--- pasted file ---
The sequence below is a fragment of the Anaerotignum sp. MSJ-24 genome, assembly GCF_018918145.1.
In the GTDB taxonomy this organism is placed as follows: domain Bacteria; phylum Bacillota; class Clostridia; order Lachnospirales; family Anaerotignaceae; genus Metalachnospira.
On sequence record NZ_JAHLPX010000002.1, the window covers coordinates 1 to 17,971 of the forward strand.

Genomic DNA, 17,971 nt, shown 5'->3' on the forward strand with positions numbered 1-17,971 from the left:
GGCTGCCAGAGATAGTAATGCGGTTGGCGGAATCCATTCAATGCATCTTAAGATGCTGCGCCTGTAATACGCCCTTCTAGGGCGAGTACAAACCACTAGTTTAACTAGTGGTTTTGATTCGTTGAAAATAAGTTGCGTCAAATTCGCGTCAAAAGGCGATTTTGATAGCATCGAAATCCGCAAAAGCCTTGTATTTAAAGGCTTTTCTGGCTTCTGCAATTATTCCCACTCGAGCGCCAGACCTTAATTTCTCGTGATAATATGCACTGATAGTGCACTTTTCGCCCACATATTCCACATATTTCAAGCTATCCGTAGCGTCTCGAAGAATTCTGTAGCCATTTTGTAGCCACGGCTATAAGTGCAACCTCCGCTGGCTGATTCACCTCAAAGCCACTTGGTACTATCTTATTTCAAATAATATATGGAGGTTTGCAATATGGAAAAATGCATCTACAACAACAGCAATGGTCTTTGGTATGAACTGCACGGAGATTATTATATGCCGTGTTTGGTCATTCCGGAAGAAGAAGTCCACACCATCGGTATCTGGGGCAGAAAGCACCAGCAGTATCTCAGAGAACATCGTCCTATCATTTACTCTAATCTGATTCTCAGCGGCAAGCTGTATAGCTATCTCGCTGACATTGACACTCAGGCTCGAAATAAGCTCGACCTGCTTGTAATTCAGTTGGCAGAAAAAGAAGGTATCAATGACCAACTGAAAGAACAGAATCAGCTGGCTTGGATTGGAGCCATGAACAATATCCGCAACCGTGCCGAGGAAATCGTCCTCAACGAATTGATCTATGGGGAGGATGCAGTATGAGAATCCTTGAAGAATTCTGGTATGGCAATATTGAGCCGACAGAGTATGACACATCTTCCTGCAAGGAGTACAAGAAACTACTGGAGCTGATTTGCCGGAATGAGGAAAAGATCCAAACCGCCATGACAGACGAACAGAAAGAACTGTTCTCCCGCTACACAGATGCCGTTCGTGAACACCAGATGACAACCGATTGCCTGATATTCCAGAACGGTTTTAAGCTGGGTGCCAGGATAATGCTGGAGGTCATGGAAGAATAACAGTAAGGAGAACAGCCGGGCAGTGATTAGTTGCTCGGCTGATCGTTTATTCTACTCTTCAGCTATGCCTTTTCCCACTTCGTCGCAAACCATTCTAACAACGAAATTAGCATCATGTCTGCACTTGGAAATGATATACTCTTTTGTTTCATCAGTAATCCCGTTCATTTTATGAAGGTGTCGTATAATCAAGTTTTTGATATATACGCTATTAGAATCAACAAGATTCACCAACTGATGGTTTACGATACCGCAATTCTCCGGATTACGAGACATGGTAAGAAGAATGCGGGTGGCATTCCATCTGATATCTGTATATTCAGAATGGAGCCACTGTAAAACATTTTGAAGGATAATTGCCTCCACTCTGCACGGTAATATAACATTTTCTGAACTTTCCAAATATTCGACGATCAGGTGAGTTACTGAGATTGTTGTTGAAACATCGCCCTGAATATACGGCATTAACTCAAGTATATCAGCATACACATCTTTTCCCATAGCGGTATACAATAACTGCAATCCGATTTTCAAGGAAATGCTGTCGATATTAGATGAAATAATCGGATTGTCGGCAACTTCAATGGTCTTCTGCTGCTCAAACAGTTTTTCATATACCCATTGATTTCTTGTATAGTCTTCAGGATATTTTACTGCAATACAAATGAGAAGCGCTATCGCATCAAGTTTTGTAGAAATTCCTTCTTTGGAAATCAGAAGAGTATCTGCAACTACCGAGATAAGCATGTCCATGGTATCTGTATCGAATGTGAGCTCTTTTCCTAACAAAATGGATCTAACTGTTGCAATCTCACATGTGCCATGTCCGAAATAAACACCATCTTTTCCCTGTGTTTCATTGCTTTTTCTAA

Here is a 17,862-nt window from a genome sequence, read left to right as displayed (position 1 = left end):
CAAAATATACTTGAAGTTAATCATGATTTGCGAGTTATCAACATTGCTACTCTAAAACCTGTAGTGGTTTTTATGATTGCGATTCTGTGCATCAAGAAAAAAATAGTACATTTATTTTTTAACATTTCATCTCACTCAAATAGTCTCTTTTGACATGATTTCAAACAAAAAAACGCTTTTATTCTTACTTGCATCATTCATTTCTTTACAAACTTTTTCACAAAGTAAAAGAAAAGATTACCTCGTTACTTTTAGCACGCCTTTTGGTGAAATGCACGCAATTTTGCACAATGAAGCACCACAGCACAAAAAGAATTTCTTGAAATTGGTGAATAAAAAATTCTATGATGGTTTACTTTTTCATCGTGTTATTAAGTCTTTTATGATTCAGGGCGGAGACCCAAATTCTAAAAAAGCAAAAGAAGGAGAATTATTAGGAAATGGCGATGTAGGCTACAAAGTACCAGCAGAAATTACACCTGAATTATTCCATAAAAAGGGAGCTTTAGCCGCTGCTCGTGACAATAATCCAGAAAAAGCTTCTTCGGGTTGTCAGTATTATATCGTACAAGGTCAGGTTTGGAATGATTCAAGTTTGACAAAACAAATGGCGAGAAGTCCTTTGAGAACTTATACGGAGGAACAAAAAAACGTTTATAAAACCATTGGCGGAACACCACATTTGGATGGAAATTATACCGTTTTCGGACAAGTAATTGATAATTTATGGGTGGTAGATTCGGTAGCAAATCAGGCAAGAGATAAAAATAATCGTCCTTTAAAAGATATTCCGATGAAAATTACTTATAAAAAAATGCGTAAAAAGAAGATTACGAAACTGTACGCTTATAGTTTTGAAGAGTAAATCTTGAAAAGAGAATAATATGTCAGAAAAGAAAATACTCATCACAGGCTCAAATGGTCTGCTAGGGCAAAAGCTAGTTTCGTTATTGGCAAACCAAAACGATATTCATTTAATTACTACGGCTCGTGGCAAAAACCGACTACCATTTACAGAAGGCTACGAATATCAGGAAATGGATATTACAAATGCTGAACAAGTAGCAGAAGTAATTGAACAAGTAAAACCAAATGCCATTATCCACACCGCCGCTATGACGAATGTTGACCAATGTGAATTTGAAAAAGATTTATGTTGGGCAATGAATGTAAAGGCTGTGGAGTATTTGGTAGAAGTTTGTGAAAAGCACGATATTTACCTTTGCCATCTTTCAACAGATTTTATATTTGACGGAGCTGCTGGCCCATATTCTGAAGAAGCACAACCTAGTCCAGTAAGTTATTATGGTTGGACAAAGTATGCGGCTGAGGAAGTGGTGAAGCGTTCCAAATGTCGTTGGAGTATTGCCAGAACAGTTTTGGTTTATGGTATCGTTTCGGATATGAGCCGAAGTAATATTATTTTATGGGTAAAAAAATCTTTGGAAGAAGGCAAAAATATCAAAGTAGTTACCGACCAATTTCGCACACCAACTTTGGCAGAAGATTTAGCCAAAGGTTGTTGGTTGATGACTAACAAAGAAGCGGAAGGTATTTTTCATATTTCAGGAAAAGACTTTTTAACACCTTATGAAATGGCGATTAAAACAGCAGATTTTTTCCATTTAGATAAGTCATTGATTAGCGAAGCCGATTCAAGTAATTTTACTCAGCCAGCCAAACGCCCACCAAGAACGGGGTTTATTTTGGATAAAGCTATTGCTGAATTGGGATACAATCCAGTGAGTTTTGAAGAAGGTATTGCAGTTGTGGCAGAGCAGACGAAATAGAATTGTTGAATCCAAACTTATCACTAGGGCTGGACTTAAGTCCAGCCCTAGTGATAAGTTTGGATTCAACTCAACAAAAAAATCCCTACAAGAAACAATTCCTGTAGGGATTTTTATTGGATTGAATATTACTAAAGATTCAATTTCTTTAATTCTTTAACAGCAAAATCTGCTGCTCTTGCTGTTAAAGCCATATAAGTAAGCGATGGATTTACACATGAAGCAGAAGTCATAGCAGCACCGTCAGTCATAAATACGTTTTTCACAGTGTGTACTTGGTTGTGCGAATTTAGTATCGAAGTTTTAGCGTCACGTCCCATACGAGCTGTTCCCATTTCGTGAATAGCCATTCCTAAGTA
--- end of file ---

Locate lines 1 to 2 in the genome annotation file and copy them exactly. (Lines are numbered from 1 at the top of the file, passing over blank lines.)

The sequence below is a fragment of the Anaerotignum sp. MSJ-24 genome, assembly GCF_018918145.1.
In the GTDB taxonomy this organism is placed as follows: domain Bacteria; phylum Bacillota; class Clostridia; order Lachnospirales; family Anaerotignaceae; genus Metalachnospira.